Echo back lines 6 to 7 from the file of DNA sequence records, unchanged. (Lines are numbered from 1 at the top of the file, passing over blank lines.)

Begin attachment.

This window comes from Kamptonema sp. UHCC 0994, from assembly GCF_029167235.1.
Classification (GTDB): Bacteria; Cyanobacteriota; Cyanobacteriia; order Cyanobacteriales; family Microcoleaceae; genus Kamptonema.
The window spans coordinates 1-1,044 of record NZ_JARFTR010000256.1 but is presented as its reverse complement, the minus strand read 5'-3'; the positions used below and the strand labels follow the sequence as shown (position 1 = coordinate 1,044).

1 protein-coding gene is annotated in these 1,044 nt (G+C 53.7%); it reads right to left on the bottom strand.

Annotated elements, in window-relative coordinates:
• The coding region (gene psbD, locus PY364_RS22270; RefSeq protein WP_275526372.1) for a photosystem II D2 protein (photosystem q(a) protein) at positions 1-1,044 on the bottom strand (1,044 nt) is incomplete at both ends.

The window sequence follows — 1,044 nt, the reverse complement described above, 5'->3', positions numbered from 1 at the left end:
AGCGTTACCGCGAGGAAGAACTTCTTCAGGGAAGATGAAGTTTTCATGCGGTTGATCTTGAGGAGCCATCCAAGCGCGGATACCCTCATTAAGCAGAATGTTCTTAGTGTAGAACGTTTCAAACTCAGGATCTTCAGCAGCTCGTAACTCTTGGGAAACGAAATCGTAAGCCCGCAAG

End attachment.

• The coding region (gene psbD, locus PY364_RS22270; RefSeq protein WP_275526372.1) for a photosystem II D2 protein (photosystem q(a) protein) at positions 1-1,044 on the bottom strand (1,044 nt) is incomplete at both ends.

The window sequence follows — 1,044 nt, the reverse complement described above, 5'->3', positions numbered from 1 at the left end: